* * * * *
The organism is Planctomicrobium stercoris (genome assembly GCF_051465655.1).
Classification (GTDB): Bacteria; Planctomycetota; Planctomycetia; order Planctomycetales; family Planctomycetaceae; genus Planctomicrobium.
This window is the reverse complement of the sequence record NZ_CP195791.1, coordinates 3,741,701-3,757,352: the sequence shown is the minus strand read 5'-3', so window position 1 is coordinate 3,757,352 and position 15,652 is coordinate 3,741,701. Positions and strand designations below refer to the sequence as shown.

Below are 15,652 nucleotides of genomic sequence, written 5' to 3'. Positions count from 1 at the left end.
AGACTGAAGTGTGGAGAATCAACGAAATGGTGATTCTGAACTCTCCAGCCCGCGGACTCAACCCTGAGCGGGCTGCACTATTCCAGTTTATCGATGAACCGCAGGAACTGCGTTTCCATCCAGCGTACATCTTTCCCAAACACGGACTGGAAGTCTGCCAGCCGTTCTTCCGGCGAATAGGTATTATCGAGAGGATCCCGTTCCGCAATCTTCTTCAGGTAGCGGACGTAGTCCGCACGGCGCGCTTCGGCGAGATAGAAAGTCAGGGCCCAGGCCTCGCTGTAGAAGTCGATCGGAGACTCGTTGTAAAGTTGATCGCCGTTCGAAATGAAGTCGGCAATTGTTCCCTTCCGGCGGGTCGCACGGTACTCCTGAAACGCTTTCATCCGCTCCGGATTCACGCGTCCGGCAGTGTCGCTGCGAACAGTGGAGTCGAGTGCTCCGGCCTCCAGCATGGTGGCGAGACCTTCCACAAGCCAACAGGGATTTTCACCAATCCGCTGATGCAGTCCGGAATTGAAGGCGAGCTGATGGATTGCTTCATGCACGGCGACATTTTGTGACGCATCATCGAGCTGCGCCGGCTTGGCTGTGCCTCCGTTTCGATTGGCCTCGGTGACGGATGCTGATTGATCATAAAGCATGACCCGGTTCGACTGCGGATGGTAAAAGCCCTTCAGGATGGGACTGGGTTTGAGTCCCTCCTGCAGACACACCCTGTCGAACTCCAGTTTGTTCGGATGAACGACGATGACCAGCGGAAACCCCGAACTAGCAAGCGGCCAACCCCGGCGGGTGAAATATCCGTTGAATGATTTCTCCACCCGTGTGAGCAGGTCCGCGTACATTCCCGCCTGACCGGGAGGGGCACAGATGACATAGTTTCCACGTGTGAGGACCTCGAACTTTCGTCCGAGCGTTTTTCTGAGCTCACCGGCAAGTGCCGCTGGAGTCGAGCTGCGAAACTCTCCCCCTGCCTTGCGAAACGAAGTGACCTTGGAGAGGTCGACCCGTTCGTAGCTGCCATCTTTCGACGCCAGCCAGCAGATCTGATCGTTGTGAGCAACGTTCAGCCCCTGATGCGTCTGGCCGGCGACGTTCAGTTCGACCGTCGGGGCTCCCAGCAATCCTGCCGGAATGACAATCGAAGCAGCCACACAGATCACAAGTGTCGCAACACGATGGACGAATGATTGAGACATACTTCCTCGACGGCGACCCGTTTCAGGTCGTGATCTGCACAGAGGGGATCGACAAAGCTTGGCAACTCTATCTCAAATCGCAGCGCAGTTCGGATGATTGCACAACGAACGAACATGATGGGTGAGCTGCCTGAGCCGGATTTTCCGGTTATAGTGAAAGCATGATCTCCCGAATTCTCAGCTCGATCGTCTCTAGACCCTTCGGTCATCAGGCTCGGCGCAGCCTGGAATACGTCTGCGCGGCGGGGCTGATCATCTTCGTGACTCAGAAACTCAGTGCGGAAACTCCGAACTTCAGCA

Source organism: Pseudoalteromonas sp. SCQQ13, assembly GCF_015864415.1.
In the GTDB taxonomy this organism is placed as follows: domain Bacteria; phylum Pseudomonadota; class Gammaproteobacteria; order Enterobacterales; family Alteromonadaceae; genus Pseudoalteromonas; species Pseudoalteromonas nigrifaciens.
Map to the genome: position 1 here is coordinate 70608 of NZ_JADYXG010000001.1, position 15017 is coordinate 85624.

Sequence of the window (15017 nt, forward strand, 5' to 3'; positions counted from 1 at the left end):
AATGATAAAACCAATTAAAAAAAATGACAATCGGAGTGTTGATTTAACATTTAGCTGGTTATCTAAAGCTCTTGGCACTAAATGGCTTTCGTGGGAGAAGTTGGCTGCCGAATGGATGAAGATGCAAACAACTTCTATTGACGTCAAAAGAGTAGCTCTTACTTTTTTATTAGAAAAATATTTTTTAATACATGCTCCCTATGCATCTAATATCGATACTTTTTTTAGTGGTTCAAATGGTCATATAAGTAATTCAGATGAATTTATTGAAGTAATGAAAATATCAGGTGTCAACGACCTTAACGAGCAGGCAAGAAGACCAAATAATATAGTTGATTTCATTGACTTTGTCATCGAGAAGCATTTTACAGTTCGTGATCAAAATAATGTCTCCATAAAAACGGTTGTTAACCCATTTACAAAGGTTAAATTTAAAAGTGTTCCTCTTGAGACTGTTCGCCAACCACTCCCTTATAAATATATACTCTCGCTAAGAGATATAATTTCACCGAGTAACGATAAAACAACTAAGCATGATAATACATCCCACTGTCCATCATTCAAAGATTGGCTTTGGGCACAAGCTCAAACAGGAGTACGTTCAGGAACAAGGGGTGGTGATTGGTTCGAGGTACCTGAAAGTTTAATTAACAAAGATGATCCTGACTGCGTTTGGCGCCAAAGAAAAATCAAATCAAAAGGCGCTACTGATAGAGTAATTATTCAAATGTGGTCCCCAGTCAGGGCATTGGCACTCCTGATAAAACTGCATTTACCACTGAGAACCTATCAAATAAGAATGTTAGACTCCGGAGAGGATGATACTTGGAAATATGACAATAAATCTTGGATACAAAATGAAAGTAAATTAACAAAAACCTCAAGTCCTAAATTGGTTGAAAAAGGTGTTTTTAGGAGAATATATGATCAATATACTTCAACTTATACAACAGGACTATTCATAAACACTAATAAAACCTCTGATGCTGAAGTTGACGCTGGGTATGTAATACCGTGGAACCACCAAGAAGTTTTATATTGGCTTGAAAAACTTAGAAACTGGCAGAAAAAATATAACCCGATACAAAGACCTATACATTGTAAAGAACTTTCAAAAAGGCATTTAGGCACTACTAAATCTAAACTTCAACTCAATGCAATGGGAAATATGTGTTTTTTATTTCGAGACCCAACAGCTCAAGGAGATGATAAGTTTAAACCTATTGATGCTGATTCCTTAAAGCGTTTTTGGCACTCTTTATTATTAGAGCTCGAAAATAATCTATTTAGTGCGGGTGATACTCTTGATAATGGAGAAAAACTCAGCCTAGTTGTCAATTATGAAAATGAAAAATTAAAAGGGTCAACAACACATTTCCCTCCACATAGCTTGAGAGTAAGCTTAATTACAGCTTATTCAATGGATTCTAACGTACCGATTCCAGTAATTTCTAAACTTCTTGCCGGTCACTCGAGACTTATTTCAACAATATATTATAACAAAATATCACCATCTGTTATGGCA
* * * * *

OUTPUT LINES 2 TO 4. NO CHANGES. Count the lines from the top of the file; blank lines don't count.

Classification (GTDB): Bacteria; Planctomycetota; Planctomycetia; order Planctomycetales; family Planctomycetaceae; genus Planctomicrobium.
This window is the reverse complement of the sequence record NZ_CP195791.1, coordinates 3,741,701-3,757,352: the sequence shown is the minus strand read 5'-3', so window position 1 is coordinate 3,757,352 and position 15,652 is coordinate 3,741,701. Positions and strand designations below refer to the sequence as shown.

Below are 15,652 nucleotides of genomic sequence, written 5' to 3'. Positions count from 1 at the left end.